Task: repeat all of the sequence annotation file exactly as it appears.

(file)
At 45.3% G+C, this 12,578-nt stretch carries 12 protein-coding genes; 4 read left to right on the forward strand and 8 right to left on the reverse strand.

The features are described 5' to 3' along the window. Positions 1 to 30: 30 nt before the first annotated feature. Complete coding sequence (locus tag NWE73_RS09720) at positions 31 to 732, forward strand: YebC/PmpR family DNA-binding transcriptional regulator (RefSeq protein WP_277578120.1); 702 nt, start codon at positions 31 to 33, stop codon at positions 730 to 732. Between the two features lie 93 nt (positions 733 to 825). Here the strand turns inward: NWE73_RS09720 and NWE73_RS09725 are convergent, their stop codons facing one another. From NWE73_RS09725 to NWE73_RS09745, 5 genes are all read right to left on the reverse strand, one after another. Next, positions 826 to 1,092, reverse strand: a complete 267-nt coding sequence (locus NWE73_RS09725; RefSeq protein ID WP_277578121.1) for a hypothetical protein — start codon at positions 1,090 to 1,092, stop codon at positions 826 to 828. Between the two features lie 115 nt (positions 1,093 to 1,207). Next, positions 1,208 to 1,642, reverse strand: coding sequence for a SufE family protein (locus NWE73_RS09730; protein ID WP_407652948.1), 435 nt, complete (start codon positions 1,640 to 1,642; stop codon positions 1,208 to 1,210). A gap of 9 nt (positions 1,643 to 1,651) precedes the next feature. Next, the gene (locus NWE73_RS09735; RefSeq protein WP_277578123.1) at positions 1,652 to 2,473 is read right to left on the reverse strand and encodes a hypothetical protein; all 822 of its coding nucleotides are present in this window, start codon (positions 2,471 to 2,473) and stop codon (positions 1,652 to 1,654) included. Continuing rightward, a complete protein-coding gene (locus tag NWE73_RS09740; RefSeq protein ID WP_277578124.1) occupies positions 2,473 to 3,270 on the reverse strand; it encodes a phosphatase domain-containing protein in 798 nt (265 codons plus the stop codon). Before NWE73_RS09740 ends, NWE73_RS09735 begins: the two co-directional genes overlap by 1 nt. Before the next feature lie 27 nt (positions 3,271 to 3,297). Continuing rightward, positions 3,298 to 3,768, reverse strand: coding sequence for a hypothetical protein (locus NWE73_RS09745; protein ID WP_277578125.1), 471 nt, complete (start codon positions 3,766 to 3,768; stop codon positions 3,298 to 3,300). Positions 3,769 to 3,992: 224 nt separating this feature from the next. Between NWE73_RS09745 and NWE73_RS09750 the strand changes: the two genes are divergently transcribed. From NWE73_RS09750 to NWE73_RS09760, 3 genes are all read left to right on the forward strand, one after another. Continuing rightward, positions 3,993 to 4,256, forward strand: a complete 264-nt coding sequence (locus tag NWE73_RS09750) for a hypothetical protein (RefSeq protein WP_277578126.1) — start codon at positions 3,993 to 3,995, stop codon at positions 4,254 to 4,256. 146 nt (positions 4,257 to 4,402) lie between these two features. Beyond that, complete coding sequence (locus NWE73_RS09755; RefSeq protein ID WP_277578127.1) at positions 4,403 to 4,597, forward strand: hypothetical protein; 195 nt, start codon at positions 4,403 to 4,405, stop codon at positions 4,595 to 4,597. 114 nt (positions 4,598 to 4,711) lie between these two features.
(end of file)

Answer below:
At 45.3% G+C, this 12,578-nt stretch carries 12 protein-coding genes; 4 read left to right on the forward strand and 8 right to left on the reverse strand.

The features are described 5' to 3' along the window. Positions 1 to 30: 30 nt before the first annotated feature. Complete coding sequence (locus tag NWE73_RS09720) at positions 31 to 732, forward strand: YebC/PmpR family DNA-binding transcriptional regulator (RefSeq protein WP_277578120.1); 702 nt, start codon at positions 31 to 33, stop codon at positions 730 to 732. Between the two features lie 93 nt (positions 733 to 825). Here the strand turns inward: NWE73_RS09720 and NWE73_RS09725 are convergent, their stop codons facing one another. From NWE73_RS09725 to NWE73_RS09745, 5 genes are all read right to left on the reverse strand, one after another. Next, positions 826 to 1,092, reverse strand: a complete 267-nt coding sequence (locus NWE73_RS09725; RefSeq protein ID WP_277578121.1) for a hypothetical protein — start codon at positions 1,090 to 1,092, stop codon at positions 826 to 828. Between the two features lie 115 nt (positions 1,093 to 1,207). Next, positions 1,208 to 1,642, reverse strand: coding sequence for a SufE family protein (locus NWE73_RS09730; protein ID WP_407652948.1), 435 nt, complete (start codon positions 1,640 to 1,642; stop codon positions 1,208 to 1,210). A gap of 9 nt (positions 1,643 to 1,651) precedes the next feature. Next, the gene (locus NWE73_RS09735; RefSeq protein WP_277578123.1) at positions 1,652 to 2,473 is read right to left on the reverse strand and encodes a hypothetical protein; all 822 of its coding nucleotides are present in this window, start codon (positions 2,471 to 2,473) and stop codon (positions 1,652 to 1,654) included. Continuing rightward, a complete protein-coding gene (locus tag NWE73_RS09740; RefSeq protein ID WP_277578124.1) occupies positions 2,473 to 3,270 on the reverse strand; it encodes a phosphatase domain-containing protein in 798 nt (265 codons plus the stop codon). Before NWE73_RS09740 ends, NWE73_RS09735 begins: the two co-directional genes overlap by 1 nt. Before the next feature lie 27 nt (positions 3,271 to 3,297). Continuing rightward, positions 3,298 to 3,768, reverse strand: coding sequence for a hypothetical protein (locus NWE73_RS09745; protein ID WP_277578125.1), 471 nt, complete (start codon positions 3,766 to 3,768; stop codon positions 3,298 to 3,300). Positions 3,769 to 3,992: 224 nt separating this feature from the next. Between NWE73_RS09745 and NWE73_RS09750 the strand changes: the two genes are divergently transcribed. From NWE73_RS09750 to NWE73_RS09760, 3 genes are all read left to right on the forward strand, one after another. Continuing rightward, positions 3,993 to 4,256, forward strand: a complete 264-nt coding sequence (locus tag NWE73_RS09750) for a hypothetical protein (RefSeq protein WP_277578126.1) — start codon at positions 3,993 to 3,995, stop codon at positions 4,254 to 4,256. 146 nt (positions 4,257 to 4,402) lie between these two features. Beyond that, complete coding sequence (locus NWE73_RS09755; RefSeq protein ID WP_277578127.1) at positions 4,403 to 4,597, forward strand: hypothetical protein; 195 nt, start codon at positions 4,403 to 4,405, stop codon at positions 4,595 to 4,597. 114 nt (positions 4,598 to 4,711) lie between these two features.